I build a lot of cabinets, built-ins, bookshelves and such. I often get asked how I select materials for different kinds of projects. MDF, plywood, solid wood. What’s best for what applications?
I generally buy my lumber from a big box store because it’s convenient and available at the moment I decide I have to run out and buy some wood to build something. Also, I have simple wood needs. I don’t need a huge selection exotic wood (though I know you CAN order them from Home Depot) so the general, run of the mill stuff they keep in stock is usually good enough for my needs. (’cause I know you’re going to ask…Home Depot is my go-to for lumber. They have a wider selection of sheet lumber than the other big box stores in my area.)
What are the run of the mill choices I generally choose from?
For cabinets and built ins, I generally use MDF, Melamine (or a combination of the two), or Plywood for the boxes and solid wood for faceframes.
MDF (Medium Density Fiberboard) is very smooth and a great option for painted cabinets, built-ins, bookshelves…
It is made by pressing wood fibers and glue together to form a sheet of “Dense Fiberboard”. It doesn’t expand and contract like solid wood. It generally doesn’t warp or twist or bow. *It needs to be stored flat and kept dry. MDF is generally available in 3/4″ and 1/2″ thicknesses. I choose 3/4″ for cabinet boxes.
The downside to MDF is, it’s SUPER DUPER heavy.
Melamine is like MDF but with a plastic veneer on one or both sides. It is most generally “in stock” in white. Because of the plastic veneer, the white surface is much harder and more scratch resistant than a painted surface so I often use Melamine for shelves or the entire inside of the “Box” if a cabinet will have a faceframe with doors and hidden sides or I plan on adding panels or beadboard to the outside. You can buy edge banding that you iron on the edges of Melamine so you can use it without a faceframe. I did that in Madison’s Playroom Wall Storage and it was fine in there. I don’t do that too often because it doesn’t look as custom and professionally built; more like something you buy pre-made and put together.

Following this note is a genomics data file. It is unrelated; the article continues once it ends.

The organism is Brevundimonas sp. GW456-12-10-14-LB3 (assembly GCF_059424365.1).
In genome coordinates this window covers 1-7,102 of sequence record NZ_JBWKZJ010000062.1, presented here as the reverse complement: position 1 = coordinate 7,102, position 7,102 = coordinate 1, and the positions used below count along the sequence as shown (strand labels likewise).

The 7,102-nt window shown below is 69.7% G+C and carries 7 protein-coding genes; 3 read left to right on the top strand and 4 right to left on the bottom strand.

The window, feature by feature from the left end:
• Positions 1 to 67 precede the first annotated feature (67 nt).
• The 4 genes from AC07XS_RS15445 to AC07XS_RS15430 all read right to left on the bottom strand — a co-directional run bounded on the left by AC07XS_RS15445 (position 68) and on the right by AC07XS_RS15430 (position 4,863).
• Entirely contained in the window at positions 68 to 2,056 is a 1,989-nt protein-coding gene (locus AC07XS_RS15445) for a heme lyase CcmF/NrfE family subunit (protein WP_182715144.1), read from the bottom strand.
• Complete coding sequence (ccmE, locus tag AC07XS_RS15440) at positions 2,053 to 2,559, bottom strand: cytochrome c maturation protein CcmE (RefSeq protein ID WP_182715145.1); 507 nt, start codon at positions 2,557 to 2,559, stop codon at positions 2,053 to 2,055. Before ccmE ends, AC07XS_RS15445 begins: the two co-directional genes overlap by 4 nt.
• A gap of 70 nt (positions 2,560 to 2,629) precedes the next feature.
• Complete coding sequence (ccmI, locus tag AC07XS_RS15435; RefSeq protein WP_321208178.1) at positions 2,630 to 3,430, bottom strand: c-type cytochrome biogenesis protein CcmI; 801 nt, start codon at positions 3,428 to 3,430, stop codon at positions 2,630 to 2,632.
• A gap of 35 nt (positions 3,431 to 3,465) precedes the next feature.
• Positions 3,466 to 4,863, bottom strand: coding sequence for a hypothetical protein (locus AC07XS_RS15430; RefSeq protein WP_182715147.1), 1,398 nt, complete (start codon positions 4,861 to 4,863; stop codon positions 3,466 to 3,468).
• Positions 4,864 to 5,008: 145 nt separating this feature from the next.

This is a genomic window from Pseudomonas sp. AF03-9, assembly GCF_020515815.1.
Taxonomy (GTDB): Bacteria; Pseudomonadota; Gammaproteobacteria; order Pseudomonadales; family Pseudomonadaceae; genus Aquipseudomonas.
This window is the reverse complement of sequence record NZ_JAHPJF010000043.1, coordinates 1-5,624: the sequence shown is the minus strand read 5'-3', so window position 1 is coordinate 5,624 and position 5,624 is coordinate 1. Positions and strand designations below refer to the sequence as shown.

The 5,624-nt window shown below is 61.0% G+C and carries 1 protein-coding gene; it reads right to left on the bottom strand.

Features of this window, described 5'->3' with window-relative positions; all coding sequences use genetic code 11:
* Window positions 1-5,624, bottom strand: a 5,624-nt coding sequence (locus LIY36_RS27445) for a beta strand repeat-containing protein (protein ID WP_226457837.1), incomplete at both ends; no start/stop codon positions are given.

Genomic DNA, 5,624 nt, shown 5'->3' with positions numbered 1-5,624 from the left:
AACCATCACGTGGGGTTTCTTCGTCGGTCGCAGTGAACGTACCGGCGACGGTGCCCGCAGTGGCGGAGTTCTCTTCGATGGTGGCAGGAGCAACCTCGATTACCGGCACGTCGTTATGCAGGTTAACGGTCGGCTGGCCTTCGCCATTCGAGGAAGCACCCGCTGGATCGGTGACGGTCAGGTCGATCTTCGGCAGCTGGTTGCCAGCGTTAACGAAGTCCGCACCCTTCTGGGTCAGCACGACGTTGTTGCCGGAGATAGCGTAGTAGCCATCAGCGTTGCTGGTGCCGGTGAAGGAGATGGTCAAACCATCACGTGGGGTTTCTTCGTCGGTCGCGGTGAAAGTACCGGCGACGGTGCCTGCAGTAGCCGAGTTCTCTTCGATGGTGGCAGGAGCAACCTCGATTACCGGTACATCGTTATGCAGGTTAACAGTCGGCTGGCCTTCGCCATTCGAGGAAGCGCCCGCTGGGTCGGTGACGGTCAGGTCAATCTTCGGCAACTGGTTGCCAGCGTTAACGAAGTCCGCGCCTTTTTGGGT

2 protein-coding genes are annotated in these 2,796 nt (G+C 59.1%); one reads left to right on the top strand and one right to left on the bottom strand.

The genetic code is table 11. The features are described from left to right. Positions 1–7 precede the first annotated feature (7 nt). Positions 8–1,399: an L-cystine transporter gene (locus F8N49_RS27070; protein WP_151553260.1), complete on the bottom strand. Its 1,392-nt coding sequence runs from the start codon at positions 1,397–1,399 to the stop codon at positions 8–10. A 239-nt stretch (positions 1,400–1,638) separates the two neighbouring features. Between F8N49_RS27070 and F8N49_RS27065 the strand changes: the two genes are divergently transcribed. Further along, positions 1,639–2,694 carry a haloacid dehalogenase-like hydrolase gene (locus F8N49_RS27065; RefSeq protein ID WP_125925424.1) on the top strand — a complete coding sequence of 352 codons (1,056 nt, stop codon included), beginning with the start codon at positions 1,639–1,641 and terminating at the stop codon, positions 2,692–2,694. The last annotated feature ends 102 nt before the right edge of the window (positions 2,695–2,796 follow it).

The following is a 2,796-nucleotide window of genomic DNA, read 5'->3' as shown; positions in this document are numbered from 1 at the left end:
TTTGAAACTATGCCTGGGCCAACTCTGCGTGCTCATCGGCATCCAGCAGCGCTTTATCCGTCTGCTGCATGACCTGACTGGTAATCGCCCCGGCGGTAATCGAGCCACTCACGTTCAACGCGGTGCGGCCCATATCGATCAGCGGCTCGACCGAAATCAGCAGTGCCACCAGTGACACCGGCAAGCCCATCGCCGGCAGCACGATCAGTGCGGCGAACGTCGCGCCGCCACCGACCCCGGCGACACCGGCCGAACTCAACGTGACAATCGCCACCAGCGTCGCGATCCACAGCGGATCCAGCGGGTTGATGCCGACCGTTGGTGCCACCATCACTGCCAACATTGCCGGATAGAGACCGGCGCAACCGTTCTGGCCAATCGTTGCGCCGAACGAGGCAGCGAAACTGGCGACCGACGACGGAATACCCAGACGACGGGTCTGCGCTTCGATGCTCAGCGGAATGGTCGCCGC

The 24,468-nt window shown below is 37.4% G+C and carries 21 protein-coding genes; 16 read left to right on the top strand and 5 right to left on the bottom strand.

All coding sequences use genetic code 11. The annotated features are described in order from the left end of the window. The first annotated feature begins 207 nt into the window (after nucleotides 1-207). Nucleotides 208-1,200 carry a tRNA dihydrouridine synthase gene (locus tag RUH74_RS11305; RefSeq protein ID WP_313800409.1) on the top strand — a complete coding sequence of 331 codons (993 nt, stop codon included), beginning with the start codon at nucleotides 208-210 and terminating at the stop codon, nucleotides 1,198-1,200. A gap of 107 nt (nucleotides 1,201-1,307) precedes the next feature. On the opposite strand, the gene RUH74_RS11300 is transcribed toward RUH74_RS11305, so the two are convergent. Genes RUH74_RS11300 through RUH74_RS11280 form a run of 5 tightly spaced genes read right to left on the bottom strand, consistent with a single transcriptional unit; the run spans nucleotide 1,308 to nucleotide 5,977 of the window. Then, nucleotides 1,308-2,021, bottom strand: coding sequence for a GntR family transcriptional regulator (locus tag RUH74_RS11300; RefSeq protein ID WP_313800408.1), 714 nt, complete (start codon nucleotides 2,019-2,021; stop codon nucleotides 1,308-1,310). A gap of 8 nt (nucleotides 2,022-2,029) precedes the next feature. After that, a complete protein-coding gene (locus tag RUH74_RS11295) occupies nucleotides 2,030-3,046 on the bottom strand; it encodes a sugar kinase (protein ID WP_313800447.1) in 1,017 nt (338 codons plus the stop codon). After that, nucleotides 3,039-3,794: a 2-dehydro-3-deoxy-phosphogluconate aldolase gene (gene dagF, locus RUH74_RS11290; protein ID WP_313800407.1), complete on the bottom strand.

Plywood is what I use when I’m going to stain a piece or when I’m building something HUGE and MDF will be too heavy. Plywood is generally more expensive than MDF so I don’t waste the money if it’s going to be painted in the end unless the benefit of having lighter material is worth it.
Plywood is strong, sturdy, resists warping and bowing and is less expensive than solid wood. Cabinet Grade plywood has a solid wood veneer on the front and back and is sanded smooth on both sides. It is generally stocked in Birch and Red Oak though you can special order other species if you want to. It is available in different thicknesses. I generally choose 3/4″ for cabinets and 1/2″ for Drawers.
Solid Wood is generally stocked in 3 species: Pine, Red Oak and Poplar. Sometimes you can find other species at big box stores, but generally, it’s those three.
Pine is the least expensive of the three. It is smooth and paints well. It is SOFT wood. I can press my fingernail into it. It is not a great choice for face frames if you are installing hinges into it. The soft wood just won’t hold the screws well after a lot of wear and tear. (in my house, doors always tend to get leaned on). I do use it occasionally if I want to save money and I’m not planning on installing doors ON the faceframe and I don’t care if it gets dinged and dented.
Poplar is a hardwood that is also smooth and great for painting. It’s more expensive than Pine but less than Oak. It holds screws well. Poplar can also be stained (as any wood can). *Poplar is my go-to for painted faceframes.
Red Oak is a hardwood with a unique graining which is porous. I is NOT a good choice for painting. (Unless you want to fill the grain first or you LIKE that grainy painted look.) If you like the look of red oak and use red oak plywood to build a cabinet box, naturally you’d want to match it with a red oak face frame.
I use MDF for pretty much anything that I am going to paint. In my Master Closet, I started out using MDF but then switched to Plywood because of the weight of the huge cabinets. It was hurting my back, lifting the cabinets up after building them. When I build a GIANT entertainment center, I tend to use plywood, or I’d never be able to lift and carry pieces for installation.
Kristi @ Creative Kristi says
Great post Sandra! I’ve always used MDF because of the cost difference but I hated the fact that it used chemicals to glue it all together. I had never heard of plywood that was cabinet grade before Haven conference and I learned about Pure Bond which is formaldehyde free so I’m going to try that when I make my pantry cabinet for my kitchen 🙂
I have yet to use the Pure Bond but I like that it is an all USA made product: not wood that is shipped to China to be fabricated into plywood then shipped back here to be distributed.